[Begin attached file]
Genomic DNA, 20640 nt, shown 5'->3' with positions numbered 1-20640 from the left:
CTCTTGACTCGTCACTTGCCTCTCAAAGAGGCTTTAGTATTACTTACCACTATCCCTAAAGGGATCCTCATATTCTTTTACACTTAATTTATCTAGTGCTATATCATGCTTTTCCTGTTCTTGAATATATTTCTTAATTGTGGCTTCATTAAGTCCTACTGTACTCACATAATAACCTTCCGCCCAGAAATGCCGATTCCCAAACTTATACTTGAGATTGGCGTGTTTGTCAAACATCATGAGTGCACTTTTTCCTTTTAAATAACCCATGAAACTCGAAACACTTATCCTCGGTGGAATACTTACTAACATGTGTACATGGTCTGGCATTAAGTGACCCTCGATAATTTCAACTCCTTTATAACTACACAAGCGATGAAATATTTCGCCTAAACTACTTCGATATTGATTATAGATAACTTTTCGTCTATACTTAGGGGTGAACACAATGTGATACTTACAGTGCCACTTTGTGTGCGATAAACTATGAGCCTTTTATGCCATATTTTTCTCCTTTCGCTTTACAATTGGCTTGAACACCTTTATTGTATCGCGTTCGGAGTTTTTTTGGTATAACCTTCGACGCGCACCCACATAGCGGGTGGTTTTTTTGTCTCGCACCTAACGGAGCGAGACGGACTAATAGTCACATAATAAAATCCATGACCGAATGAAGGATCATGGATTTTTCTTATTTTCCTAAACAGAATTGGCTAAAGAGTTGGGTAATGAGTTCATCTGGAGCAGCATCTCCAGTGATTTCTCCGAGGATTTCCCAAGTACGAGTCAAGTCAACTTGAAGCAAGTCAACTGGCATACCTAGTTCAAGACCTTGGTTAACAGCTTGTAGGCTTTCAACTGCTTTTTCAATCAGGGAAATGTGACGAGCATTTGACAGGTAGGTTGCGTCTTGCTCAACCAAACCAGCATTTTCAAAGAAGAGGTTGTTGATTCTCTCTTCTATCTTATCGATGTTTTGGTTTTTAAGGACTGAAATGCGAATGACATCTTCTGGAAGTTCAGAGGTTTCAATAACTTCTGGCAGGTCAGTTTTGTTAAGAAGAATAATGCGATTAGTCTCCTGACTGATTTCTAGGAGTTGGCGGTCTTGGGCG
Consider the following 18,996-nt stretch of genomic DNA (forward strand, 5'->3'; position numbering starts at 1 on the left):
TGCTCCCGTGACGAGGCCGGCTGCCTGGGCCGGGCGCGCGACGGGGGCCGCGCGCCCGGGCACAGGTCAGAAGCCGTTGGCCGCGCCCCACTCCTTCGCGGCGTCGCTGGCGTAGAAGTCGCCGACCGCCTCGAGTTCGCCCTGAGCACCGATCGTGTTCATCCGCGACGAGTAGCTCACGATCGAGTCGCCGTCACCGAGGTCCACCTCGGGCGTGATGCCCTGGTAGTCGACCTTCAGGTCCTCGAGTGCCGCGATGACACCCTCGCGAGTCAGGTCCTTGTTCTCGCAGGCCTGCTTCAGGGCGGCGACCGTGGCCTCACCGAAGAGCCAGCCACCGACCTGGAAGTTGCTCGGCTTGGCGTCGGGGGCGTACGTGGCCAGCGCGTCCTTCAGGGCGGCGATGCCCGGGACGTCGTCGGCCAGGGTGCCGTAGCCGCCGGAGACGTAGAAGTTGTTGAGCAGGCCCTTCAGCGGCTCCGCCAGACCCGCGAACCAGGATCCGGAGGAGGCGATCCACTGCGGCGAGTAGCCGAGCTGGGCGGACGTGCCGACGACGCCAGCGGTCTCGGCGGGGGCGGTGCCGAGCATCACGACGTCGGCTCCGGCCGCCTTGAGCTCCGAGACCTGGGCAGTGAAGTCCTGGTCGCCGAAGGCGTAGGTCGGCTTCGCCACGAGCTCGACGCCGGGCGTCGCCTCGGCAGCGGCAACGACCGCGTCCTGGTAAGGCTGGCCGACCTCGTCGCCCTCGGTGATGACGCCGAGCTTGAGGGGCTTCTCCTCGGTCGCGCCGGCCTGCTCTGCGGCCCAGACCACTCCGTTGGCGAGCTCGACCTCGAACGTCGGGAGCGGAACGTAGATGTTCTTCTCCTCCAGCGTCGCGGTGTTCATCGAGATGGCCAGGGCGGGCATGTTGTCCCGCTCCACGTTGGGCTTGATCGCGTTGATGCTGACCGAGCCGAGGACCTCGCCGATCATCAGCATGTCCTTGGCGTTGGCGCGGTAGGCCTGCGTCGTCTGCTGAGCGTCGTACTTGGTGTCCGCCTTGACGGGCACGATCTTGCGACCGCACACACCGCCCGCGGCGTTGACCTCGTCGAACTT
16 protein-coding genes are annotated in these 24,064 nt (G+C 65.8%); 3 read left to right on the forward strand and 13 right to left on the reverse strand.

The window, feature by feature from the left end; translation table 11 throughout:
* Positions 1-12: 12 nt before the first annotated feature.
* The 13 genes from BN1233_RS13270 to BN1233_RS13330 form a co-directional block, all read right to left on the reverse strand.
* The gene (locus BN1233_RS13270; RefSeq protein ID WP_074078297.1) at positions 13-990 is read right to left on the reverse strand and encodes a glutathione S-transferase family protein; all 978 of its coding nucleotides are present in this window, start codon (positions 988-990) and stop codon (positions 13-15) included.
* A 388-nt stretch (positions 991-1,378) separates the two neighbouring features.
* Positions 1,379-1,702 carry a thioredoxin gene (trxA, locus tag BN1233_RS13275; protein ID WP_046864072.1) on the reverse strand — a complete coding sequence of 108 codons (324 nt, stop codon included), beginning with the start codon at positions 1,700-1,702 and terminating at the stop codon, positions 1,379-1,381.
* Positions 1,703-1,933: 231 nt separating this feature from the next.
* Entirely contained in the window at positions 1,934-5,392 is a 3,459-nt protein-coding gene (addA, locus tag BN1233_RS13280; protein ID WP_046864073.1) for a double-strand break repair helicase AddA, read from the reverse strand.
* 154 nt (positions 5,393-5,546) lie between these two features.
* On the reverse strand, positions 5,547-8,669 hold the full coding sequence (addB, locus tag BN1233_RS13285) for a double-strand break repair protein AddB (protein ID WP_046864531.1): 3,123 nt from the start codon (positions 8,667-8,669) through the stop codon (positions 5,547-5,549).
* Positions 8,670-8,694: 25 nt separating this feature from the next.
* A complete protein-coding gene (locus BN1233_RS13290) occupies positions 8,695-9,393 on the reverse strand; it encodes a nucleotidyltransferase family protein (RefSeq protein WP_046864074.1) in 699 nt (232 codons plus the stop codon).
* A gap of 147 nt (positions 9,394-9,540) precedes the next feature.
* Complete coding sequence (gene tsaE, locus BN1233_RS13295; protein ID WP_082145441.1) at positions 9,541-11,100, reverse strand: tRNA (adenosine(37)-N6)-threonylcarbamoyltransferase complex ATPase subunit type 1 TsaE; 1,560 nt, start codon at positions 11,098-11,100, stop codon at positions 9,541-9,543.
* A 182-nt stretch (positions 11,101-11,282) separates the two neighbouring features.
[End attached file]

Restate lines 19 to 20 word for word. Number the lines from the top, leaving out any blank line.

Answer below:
* Complete coding sequence (gene tsaE, locus BN1233_RS13295; protein ID WP_082145441.1) at positions 9,541-11,100, reverse strand: tRNA (adenosine(37)-N6)-threonylcarbamoyltransferase complex ATPase subunit type 1 TsaE; 1,560 nt, start codon at positions 11,098-11,100, stop codon at positions 9,541-9,543.
* A 182-nt stretch (positions 11,101-11,282) separates the two neighbouring features.